In March, I posted about using article feedback to improve knowledge base articles and the importance of making knowledge base articles easy to read; but those are specific areas that are part of a greater knowledge base goal, which is to make the process of Firefox self-help as easy as possible.
There are few sources of information to we draw from:
- Top searches: The most common search terms in the SUMO Weekly metrics document.
- Weekly common issues: Our Weekly Common Issues page tracks the most common support issues each week.
- Article polls: At the bottom of each article, there are poll questions: “Did this article solve a problem you had with Firefox?“, “Was this article easy to understand?“, and “Please rate your experience with solving your problem on support.mozilla.com from 1 to 5” (For more precise data there’s the PageView Data.)
- And of course, Article comments: There is a text field on each article for users to provide feedback about the article. When logged in as a contributor, that feedback is displayed at the bottom of the article.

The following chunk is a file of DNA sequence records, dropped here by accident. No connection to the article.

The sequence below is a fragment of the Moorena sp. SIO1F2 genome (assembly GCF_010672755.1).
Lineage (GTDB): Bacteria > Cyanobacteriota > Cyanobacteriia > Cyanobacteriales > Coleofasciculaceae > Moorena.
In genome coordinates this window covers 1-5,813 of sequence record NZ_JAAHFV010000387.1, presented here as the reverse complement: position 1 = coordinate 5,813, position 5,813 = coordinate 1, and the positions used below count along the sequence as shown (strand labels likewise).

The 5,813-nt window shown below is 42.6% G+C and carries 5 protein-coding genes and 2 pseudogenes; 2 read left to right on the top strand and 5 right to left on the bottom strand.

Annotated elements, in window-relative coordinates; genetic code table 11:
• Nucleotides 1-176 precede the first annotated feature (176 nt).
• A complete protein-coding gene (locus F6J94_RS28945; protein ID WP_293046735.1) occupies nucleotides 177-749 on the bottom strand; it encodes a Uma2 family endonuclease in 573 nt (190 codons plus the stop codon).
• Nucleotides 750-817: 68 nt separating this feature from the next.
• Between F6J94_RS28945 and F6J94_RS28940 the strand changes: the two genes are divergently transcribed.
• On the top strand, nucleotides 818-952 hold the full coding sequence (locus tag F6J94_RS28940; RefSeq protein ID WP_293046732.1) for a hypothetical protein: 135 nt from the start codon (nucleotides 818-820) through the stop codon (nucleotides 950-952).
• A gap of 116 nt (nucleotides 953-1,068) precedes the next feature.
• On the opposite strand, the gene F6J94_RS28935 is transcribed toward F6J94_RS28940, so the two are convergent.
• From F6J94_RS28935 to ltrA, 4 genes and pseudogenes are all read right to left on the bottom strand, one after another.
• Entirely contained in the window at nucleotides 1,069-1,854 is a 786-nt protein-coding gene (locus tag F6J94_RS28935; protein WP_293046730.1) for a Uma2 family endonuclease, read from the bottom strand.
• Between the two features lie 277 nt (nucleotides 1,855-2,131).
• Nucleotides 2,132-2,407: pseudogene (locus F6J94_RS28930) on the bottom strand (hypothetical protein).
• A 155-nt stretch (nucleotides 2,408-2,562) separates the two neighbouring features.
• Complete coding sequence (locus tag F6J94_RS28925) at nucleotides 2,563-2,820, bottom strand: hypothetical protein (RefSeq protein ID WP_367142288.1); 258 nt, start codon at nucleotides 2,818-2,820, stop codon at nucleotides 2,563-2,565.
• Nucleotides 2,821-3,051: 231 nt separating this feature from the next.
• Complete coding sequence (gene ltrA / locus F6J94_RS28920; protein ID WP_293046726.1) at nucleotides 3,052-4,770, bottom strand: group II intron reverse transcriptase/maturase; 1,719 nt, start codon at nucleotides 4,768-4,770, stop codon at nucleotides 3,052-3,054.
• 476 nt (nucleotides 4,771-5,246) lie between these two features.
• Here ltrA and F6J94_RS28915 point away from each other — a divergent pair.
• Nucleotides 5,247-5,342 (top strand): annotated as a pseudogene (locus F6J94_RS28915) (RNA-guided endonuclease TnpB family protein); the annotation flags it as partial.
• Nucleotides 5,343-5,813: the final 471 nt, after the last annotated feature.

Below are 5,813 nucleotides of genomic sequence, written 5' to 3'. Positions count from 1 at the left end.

Here’s how that data is utilized to measure the quality of the knowledge base, and make it better:
The top search terms are tested to find out if the first search results contain the article the user is most likely searching for.
If they don’t:
- The correct article may need to be renamed to match the search term.
- The top article in search results may be mistaken for a different issue; so a link to the correct article is added in the intro of the first search result. If users are being redirected to the correct article, the poll data should improve.
- Keywords that match the search terms are added to the correct article.
For generic search terms the article comments for each result may clarify what users are asking about.
The weekly common issues page is checked for any items that need documentation in the knowledge base. If enough information is available to create documentation, the relevant articles are updated or a new article is created.
The comments in articles with the lowest understandability score are checked to get details on what is not understandable in the article, so we can assess what can be done to eliminate that confusion. Sometimes that means rewording or reformatting the article. In some cases it is a matter of adding screenshots. In other cases, it’s a matter of streamlining or purging the article to simplify it for users.
In the end, it’s about taking the data, analyzing why the data is what it is, and what we can do to improve each issue. As a result, the article poll scores should go up, and users will get answers to their questions about using Firefox. We’ve outlined these tests in a contributor page, so everyone as a community can be most affective in making the knowledge base better each week. You can post any suggestions for improvement in the Contributors forum.